In six months of war, Beijing has not proven to be a trustworthy partner for Moscow. The Chinese population is little interested in what happens in Ukraine, except for opposition to the West. Chinese industries and banks fear secondary sanctions from the United States and Europe.
Moscow () – China will participate in the Russian military exercises “Vostok-2022” in the Siberian Far East. The leadership of the Chinese army explained the objectives of this participation: “deepen pragmatic and friendly cooperation” and “raise capabilities to counter the various security threats.” Experts and Russians residing in China, consulted by Sibir.RealiiThey believe, however, that in six months of war in Ukraine China has not proved to be a completely reliable partner for Russia, and is unlikely to be so in the near future.
Russian businessman Mikhail Čertykov has been working in China for a few years. He comes from the Siberian region of Khakassia and is engaged in retail trade. According to him, during the first months of the war, strong discussions arose among Russians living in China regarding support for the Russian invasion. In general, Russians living abroad are much less aggressive than those at home, partly due to the lesser influence of state propaganda. “Here in China, the official press is limited to copying the Kremlin statements, but there are different nuances: for example, Chinese propaganda mainly insists that the conflict is fueled by the West, with the supply of weapons to Ukraine, while everything it would be resolved peacefully if kyiv surrendered to the invader.”
According to Čertykov, the Chinese population is not interested in the details of Russian-Ukrainian relations, nor in the specific motivations for this war. They stick to the concept of opposition to the collective West, according to which Russia tries to stop the spread of Western values to the East. “For them, Ukraine is like Eritrea for us, about which we know very little; we say that China stands on one leg, the economic one, while the political one is stuck. The West stands on two legs and therefore assumes a threat to Beijing.” The Chinese, explains the businessman, “just try to keep their balance, and they say that you don’t have to shake the boat to avoid sinking.”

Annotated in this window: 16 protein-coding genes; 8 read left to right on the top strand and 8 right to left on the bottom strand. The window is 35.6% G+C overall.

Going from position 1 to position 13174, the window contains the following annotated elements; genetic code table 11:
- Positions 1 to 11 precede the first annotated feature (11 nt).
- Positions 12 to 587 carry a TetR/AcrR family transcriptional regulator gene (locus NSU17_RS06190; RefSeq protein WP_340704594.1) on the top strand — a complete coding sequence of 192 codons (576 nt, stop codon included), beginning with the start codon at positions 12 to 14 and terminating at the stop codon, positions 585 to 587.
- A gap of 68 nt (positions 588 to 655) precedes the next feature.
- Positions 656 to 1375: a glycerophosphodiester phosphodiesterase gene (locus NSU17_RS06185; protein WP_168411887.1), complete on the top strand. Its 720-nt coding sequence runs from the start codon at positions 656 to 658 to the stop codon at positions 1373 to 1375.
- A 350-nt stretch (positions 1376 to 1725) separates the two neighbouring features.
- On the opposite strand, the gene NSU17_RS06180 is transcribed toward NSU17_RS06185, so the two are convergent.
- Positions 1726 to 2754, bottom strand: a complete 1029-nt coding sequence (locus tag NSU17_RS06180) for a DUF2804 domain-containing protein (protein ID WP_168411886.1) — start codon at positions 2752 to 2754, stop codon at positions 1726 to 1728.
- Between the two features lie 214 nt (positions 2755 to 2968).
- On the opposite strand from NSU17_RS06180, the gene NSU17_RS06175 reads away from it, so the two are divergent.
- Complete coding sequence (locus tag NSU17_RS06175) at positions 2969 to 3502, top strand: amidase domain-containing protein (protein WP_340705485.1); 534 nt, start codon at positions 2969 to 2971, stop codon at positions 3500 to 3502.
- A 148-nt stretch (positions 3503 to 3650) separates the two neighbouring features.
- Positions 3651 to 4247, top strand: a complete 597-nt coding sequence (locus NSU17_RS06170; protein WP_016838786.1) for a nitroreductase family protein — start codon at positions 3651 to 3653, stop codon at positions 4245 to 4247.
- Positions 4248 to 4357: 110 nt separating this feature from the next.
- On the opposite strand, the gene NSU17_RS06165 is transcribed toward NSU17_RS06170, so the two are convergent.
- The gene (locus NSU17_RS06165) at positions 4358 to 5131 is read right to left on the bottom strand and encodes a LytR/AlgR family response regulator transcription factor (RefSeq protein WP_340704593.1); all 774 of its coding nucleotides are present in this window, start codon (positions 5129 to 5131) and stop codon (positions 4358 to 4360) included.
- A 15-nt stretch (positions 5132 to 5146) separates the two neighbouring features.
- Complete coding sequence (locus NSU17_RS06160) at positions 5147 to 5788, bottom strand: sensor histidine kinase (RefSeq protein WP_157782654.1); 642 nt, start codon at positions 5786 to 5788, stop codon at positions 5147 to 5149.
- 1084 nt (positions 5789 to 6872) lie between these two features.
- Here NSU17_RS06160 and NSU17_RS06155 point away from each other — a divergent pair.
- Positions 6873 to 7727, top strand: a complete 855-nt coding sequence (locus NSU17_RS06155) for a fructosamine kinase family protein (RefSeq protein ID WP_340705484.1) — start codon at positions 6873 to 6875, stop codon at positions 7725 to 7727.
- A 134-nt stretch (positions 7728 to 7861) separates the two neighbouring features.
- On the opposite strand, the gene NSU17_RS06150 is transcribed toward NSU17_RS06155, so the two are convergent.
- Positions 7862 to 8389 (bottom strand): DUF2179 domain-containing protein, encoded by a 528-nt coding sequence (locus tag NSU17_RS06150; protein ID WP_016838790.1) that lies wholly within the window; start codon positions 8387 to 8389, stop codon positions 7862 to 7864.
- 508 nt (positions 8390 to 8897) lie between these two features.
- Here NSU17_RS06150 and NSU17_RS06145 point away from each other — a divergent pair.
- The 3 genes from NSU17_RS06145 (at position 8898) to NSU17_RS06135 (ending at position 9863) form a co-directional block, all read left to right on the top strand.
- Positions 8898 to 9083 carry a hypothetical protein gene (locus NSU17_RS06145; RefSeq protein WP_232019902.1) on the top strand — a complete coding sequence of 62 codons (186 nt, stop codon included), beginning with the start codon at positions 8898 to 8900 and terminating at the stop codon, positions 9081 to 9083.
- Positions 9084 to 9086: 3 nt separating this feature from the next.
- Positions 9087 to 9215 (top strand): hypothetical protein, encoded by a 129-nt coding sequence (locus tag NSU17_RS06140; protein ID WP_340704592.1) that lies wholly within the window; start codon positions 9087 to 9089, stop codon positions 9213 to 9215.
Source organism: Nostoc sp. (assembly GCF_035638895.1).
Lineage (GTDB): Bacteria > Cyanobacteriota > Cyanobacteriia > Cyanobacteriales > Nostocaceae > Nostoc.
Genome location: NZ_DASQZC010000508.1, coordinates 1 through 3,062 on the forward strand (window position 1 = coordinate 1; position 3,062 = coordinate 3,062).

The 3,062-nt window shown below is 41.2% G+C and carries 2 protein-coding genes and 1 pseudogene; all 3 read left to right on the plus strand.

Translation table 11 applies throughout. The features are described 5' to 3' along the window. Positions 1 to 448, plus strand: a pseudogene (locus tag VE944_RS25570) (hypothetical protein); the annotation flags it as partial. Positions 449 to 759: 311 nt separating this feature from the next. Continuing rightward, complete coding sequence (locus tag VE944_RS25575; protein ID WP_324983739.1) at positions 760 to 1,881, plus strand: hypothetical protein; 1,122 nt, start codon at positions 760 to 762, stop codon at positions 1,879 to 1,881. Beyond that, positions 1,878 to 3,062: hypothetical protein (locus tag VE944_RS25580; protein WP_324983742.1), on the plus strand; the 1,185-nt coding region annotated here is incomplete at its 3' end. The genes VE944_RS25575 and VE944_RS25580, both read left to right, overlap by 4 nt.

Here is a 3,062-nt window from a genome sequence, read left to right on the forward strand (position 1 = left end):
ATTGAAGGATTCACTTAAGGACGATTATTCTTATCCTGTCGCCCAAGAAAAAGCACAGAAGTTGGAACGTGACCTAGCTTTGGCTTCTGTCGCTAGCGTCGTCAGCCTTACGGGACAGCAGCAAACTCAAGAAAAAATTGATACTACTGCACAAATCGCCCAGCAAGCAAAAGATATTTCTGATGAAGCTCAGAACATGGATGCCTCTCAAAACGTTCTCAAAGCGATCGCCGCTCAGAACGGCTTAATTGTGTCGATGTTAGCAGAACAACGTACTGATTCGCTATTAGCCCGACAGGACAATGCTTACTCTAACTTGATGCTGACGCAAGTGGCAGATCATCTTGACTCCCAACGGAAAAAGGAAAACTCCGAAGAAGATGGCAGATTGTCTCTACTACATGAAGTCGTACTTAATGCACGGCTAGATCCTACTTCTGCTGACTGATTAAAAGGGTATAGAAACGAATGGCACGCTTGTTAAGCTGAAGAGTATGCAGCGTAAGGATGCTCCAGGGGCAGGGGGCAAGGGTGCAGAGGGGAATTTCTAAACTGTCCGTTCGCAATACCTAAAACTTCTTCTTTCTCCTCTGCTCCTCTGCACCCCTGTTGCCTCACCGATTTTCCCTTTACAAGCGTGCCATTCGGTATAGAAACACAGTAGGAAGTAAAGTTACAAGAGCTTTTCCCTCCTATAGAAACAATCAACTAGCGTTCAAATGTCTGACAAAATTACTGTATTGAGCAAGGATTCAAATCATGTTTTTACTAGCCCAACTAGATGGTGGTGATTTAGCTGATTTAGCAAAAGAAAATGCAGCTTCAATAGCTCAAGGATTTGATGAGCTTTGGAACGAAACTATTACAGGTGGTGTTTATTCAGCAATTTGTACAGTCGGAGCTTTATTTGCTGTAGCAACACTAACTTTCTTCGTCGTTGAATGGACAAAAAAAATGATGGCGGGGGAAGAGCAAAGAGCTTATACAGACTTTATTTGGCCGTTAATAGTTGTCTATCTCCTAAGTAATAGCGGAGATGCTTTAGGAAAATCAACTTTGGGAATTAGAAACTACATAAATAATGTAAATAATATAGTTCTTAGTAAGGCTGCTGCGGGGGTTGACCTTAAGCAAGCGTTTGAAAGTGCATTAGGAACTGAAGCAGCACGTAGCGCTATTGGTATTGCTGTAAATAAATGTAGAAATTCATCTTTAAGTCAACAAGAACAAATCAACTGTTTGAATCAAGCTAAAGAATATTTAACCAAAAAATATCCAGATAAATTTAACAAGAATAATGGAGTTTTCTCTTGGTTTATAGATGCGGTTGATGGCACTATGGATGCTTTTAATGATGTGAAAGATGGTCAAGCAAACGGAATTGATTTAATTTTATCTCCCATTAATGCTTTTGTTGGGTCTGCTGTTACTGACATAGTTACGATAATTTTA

Elena is a language teacher originally from Khabarovsk and lives in Shanghai. She confirms that the war in Ukraine has not in the least altered the daily life of the Chinese. Nor are major Russian initiatives seen on the streets of Chinese cities. “For the Chinese, the war in Ukraine is an image on television, and nothing more, especially since only official meetings or some general scenes from the front are shown, nobody knows what happened in Bucha or Mariupol… many, when they find out I’m Russian, they give me their thumbs up, and they say things like “Putin is great!” And I don’t reply, I just smile bitterly.”
Russian sinologist Viktor Uljanenko believes that alternative sources of information are still accessible in China, just as they are in Russia, but the vast majority of people continue to believe official propaganda: “The population relates to Ukrainian events as They are being told from above, the press is saying that Russia has every reason to do what it is doing, and that the eternal enemy is always the United States… However, the ruling elite is not so simplistic.”
Uljanenko also deals with Chinese business in Russia. He says that since the war began, Chinese exporters have begun to delay deliveries, or simply cancel them, to prevent many technical items from being dismantled for military use. They now require the exact destination of each product before accepting shipment to Russia.
China does not condone or adhere to sanctions against Russia, but has introduced a number of restrictions in its own way, in order to avoid secondary sanctions. In fact, Chinese banks and many companies work according to criteria imposed by the West, and “this is the position indicated by the authorities,” says Temur Umarov, an expert at the Carnegie Fund.
“Banking institutions,” adds Umarov, “obey the Central Bank, and it asks to take sanctions into account, although its recommendations are not published in any document… China is very pragmatic, and only works with predictable partners.” According to Of all those interviewed, China has no intention of supporting Russia militarily, because it would not derive any real advantage from it.